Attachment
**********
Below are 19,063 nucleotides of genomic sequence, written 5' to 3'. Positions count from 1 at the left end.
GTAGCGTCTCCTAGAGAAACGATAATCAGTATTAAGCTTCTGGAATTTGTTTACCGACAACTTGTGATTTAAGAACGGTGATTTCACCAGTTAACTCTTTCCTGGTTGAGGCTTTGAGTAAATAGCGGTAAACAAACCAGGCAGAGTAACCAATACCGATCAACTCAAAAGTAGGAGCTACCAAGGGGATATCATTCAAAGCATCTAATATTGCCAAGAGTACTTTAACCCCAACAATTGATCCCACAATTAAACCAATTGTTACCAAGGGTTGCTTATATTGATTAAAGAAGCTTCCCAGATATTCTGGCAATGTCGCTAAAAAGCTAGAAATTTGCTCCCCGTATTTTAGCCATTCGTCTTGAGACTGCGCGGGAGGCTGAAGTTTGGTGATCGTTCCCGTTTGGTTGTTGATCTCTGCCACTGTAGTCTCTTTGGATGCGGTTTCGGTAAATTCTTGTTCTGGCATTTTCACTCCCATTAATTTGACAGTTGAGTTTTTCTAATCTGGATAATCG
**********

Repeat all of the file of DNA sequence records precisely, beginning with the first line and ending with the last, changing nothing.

Below are 19,063 nucleotides of genomic sequence, written 5' to 3'. Positions count from 1 at the left end.
GTAGCGTCTCCTAGAGAAACGATAATCAGTATTAAGCTTCTGGAATTTGTTTACCGACAACTTGTGATTTAAGAACGGTGATTTCACCAGTTAACTCTTTCCTGGTTGAGGCTTTGAGTAAATAGCGGTAAACAAACCAGGCAGAGTAACCAATACCGATCAACTCAAAAGTAGGAGCTACCAAGGGGATATCATTCAAAGCATCTAATATTGCCAAGAGTACTTTAACCCCAACAATTGATCCCACAATTAAACCAATTGTTACCAAGGGTTGCTTATATTGATTAAAGAAGCTTCCCAGATATTCTGGCAATGTCGCTAAAAAGCTAGAAATTTGCTCCCCGTATTTTAGCCATTCGTCTTGAGACTGCGCGGGAGGCTGAAGTTTGGTGATCGTTCCCGTTTGGTTGTTGATCTCTGCCACTGTAGTCTCTTTGGATGCGGTTTCGGTAAATTCTTGTTCTGGCATTTTCACTCCCATTAATTTGACAGTTGAGTTTTTCTAATCTGGATAATCG